New report on aid for education – ‘Rising to the challenge’

Norad, the Norwegian development agency, has published a new report on assistance for education, ‘Rising to the challenge: Results of Norwegian education aid, 2013-2016’. The report shows that between 2013 and 2016, 3.1 million children received schooling with the help of Norwegian aid. 1.6 million of these children lived in vulnerable states. Funds allocated to education in the Norwegian education-assistance budget rose from NOK1.7 billion (US$208 million) in 2013 to NOK3.2 billion (US$392 million) in 2016.

Report – Norad

Norway Education

Save the Children criticizes the Progress Party for implying that development funding does not work

Minister of Immigration and Integration, Sylvi Listhaug (Norwegian Progress Party), and Knut Arild Hareide (leader of the Christian Democratic Party), are locked in a debate about Norwegian development policy. In a commentary published in NRK, Gunvor Knag Fylkesnes, head of politics and society for Save the Children Norway, criticized Listhaug for implying that development funding does not work. Fylkesnes is, however, pleased that development aid is now part of the political debate leading up to the elections in September.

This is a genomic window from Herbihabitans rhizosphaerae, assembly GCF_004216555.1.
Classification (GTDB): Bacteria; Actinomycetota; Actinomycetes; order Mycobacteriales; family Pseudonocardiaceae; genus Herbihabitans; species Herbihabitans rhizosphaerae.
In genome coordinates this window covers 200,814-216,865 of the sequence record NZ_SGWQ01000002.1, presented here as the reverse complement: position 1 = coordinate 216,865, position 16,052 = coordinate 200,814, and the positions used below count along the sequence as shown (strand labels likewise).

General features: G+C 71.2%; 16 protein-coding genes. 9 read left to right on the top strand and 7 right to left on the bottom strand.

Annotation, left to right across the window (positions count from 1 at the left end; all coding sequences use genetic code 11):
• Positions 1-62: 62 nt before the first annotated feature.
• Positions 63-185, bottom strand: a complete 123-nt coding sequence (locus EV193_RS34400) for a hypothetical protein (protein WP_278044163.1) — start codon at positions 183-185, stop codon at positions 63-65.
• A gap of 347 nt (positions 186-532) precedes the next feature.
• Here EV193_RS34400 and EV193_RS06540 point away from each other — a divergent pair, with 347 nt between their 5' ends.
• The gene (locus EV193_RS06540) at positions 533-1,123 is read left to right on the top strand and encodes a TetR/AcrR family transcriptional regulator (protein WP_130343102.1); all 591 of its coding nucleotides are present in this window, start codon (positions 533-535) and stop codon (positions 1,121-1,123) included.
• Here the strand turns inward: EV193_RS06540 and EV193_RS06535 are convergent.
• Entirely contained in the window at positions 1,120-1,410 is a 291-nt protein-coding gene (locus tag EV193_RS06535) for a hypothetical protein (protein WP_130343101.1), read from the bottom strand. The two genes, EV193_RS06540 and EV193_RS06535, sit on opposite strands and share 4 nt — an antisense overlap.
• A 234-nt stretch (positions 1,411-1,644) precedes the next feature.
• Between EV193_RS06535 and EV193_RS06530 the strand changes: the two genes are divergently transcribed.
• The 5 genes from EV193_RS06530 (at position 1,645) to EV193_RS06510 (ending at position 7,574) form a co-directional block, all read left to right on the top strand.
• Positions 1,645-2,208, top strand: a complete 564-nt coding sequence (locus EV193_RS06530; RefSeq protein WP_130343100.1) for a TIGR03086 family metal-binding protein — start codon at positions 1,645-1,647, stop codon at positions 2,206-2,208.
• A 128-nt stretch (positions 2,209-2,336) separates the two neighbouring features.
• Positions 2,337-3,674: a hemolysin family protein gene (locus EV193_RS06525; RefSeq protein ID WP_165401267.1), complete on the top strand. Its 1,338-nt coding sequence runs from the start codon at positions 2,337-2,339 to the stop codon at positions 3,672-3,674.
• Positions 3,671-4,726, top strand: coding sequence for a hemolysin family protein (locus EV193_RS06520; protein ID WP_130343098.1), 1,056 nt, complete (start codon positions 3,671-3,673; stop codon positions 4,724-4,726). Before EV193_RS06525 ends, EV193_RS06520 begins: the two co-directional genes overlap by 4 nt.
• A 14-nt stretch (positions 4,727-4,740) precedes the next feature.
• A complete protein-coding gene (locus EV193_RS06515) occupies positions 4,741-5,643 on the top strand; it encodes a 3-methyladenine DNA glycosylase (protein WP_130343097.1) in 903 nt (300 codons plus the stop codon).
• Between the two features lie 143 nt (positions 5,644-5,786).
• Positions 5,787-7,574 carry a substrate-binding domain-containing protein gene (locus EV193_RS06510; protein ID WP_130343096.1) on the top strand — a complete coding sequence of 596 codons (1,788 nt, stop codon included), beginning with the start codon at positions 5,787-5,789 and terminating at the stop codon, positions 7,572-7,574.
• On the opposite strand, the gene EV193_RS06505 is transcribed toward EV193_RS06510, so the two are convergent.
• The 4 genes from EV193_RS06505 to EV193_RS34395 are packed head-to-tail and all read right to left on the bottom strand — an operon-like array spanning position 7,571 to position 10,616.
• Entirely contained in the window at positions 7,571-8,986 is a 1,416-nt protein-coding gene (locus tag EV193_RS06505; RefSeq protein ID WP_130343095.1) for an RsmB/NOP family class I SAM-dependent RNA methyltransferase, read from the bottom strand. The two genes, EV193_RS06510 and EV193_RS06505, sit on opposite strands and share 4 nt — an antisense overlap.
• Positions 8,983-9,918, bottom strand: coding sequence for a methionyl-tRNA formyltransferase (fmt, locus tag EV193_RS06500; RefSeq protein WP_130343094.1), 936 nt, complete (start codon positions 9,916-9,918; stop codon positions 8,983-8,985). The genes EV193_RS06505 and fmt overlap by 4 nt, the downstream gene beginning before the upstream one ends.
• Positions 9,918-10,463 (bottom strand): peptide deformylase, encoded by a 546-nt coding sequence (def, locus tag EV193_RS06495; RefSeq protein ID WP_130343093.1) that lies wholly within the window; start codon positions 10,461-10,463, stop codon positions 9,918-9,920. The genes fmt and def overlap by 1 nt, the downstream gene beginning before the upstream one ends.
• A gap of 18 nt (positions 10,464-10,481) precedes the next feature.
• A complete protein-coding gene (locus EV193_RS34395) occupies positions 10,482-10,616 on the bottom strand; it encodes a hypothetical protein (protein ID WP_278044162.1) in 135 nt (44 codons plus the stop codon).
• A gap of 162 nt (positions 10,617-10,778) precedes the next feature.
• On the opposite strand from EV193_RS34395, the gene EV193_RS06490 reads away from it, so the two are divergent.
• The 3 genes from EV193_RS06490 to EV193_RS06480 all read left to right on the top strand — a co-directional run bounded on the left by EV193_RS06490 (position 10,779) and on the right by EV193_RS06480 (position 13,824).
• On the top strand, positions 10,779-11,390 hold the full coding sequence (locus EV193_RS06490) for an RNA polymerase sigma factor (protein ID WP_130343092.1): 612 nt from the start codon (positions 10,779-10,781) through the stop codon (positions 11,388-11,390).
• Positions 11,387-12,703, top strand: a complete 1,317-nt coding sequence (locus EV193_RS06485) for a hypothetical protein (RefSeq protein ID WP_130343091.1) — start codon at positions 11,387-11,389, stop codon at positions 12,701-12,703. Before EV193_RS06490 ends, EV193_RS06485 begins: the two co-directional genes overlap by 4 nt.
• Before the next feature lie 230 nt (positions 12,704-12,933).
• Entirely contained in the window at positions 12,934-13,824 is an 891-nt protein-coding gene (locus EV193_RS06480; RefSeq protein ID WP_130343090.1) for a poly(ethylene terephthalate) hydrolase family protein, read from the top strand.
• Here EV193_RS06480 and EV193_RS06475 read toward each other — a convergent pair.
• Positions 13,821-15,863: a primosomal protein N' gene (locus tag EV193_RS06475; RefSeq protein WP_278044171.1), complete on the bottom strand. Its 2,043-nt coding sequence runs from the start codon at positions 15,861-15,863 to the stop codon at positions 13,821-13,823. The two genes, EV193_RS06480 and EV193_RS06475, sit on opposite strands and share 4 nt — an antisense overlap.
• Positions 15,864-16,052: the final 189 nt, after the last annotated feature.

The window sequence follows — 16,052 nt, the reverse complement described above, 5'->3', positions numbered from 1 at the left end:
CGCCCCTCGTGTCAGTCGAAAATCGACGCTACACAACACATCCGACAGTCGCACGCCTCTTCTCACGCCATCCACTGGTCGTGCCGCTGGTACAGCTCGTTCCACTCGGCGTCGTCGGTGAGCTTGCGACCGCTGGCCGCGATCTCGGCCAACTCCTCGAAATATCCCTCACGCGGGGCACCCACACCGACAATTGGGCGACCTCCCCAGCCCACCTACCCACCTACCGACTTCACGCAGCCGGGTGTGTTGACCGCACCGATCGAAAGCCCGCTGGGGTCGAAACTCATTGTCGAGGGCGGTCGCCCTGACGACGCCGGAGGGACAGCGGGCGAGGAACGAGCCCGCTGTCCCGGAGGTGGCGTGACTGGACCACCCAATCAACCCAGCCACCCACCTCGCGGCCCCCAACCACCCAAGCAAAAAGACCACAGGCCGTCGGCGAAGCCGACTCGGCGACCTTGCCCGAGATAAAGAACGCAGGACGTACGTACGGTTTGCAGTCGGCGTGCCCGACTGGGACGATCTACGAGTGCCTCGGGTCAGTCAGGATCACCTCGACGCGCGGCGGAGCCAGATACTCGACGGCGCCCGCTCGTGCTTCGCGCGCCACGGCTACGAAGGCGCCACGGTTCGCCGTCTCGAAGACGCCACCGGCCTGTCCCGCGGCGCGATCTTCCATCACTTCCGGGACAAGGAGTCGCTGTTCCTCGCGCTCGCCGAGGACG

News article – NRK [in Norwegian]


Recent study shows less advantage targeting money transfers to mothers than previously thought

Norwegian development outlet ‘Bistandsaktuelt’ has published a study that challenges consensus around direct money transfers and the welfare of children. It is generally accepted in development literature that targeting financial support to mothers rather than fathers produces larger gains for children’s welfare. A recent study on decisions relating to children’s welfare in Tanzanian families found that, at least for direct money transfers, it makes little difference which parent receives the support. The ability of long-term thinking was a variable with greater explanatory power than gender.

Website – Bistandsaktuelt (in Norwegian)


State Secretary criticizes Norwegian opposition’s lack of development policy

State Secretary Marit Berger Røsland has criticized the opposition Labour Party for not having a clear strategy for development aid. According to Røsland, the current government has shown international leadership in the field, and increased efforts in education and humanitarian aid.

Press release– Norwegian Ministry of Foreign Affairs [in Norwegian]


Debate on Norwegian ODA continues